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– Humidity, heat, radiation in reactor buildings (NHK, May 20, 2011):
At the crippled Fukushima Daiichi nuclear plant, high radiation levels and humidity in the reactor buildings are hampering efforts to stabilize the reactors. The utility urgently needs to improve conditions so that people can work in the buildings.
On Wednesday, staff entered reactor buildings No. 2 and 3 to survey radiation levels for the first time since the explosions at the plant. This followed a survey at the No.1 reactor.
At the No.2 reactor they found peak radiation levels of 50 millisieverts per hour. They also experienced high humidity and intense heat, which limited the work there only to 15 minutes.
At the No.3 building the team detected 160 to 170 millisieverts of radiation per hour near a pipe connected to the reactor. The pipe was to be used to inject nitrogen to prevent a hydrogen explosion.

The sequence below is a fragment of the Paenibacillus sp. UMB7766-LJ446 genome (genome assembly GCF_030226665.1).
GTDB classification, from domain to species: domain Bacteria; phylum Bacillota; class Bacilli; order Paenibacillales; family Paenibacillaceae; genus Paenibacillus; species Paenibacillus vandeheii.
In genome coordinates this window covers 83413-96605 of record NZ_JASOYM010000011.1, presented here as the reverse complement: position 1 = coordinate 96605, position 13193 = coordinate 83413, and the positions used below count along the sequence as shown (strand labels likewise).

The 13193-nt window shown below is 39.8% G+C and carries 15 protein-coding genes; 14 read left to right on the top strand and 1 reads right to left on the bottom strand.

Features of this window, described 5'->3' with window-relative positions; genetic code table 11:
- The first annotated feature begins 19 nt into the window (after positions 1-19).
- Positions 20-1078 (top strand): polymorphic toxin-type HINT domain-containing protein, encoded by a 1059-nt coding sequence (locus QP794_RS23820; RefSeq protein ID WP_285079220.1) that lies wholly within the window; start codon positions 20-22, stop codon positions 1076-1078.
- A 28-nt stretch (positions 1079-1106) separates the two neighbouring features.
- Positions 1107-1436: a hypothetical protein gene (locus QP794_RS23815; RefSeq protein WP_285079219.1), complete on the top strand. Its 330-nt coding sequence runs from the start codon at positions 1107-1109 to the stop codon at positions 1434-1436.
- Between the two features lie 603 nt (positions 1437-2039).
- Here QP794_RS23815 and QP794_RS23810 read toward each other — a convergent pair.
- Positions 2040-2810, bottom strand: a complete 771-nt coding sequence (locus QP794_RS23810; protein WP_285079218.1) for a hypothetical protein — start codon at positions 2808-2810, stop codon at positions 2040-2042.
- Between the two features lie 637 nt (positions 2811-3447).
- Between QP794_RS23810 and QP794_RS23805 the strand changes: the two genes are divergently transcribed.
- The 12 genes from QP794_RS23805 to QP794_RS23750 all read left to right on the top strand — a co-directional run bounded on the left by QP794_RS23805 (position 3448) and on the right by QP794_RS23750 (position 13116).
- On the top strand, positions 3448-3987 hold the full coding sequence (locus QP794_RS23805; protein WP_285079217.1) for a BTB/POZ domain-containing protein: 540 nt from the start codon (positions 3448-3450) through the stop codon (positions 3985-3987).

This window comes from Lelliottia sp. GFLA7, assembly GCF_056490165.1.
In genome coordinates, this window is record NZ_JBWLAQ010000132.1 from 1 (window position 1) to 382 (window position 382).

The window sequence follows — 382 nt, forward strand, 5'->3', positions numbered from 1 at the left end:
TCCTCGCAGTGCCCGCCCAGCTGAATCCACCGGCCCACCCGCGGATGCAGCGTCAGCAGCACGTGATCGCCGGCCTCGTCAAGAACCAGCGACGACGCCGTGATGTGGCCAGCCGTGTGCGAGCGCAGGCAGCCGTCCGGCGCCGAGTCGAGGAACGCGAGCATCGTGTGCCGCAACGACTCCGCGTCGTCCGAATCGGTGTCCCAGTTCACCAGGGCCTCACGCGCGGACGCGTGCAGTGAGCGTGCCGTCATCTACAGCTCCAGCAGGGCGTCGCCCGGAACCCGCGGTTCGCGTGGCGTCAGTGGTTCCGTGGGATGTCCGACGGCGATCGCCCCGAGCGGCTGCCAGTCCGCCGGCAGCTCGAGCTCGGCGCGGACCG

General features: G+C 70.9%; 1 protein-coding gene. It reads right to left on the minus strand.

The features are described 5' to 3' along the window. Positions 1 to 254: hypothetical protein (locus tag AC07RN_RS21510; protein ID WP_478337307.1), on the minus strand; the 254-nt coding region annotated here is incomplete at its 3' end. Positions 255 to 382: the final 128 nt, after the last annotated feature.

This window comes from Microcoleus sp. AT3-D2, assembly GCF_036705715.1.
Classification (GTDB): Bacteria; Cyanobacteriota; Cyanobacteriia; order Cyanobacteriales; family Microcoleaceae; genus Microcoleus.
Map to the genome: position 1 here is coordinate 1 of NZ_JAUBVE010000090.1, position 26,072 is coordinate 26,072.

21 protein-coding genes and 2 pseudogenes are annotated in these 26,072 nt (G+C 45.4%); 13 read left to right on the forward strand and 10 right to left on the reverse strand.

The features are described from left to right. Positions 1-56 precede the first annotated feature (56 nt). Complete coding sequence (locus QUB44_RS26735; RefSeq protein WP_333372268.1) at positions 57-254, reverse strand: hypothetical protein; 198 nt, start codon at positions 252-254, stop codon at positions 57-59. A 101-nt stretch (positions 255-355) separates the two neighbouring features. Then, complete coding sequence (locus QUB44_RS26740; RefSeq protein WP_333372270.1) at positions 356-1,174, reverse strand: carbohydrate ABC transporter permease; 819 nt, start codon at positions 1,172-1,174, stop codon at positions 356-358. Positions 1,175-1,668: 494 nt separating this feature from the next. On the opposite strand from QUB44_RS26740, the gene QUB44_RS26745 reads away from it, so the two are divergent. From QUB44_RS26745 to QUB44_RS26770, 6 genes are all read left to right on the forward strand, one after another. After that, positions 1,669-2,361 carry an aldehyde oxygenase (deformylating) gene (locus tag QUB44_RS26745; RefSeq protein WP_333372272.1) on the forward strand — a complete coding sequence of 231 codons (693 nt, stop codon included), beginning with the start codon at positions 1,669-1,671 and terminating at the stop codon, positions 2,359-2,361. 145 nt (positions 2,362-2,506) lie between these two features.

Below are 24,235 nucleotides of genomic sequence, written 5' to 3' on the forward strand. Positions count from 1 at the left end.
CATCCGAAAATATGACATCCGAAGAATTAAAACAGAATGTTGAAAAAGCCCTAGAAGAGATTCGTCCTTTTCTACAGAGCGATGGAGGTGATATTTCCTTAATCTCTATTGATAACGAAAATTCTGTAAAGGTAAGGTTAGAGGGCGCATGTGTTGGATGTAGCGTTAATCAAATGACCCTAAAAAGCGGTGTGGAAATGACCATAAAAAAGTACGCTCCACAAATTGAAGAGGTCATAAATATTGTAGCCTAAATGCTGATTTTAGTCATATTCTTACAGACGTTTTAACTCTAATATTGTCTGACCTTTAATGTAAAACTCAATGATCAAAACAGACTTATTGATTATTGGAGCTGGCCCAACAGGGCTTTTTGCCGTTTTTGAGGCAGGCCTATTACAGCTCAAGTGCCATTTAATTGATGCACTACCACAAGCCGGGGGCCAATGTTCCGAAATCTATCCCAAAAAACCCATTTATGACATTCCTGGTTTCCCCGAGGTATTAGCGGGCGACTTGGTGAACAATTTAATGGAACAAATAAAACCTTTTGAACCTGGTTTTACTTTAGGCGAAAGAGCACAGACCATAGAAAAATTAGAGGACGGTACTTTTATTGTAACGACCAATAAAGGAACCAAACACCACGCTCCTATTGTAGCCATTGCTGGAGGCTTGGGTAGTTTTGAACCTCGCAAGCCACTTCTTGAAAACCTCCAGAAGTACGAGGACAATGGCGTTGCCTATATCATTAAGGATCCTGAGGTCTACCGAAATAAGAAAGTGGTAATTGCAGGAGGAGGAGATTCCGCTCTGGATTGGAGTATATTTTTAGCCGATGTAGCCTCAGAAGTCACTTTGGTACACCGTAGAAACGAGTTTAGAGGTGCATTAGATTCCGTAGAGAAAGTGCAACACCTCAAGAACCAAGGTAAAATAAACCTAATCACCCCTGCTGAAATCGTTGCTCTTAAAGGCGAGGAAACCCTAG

To improve the working conditions at the No.2 building, Tokyo Electric Power Company is planning to set up a cooling system to lower the temperature of a spent fuel pool which is causing the humidity.
But the company says the system will become operational at the end of May at the earliest, and that work inside will not be possible for the time being.
As for the No. 3 reactor building, the utility says they may have to find another way to inject nitrogen and also shield staff from the radiation in order to work inside.
These difficulties may affect the company’s road map to stabilize the reactors.
The utility says it would be difficult to start work on injecting nitrogen gas needed to prevent a hydrogen blast into the containment vessel under such high radiation levels.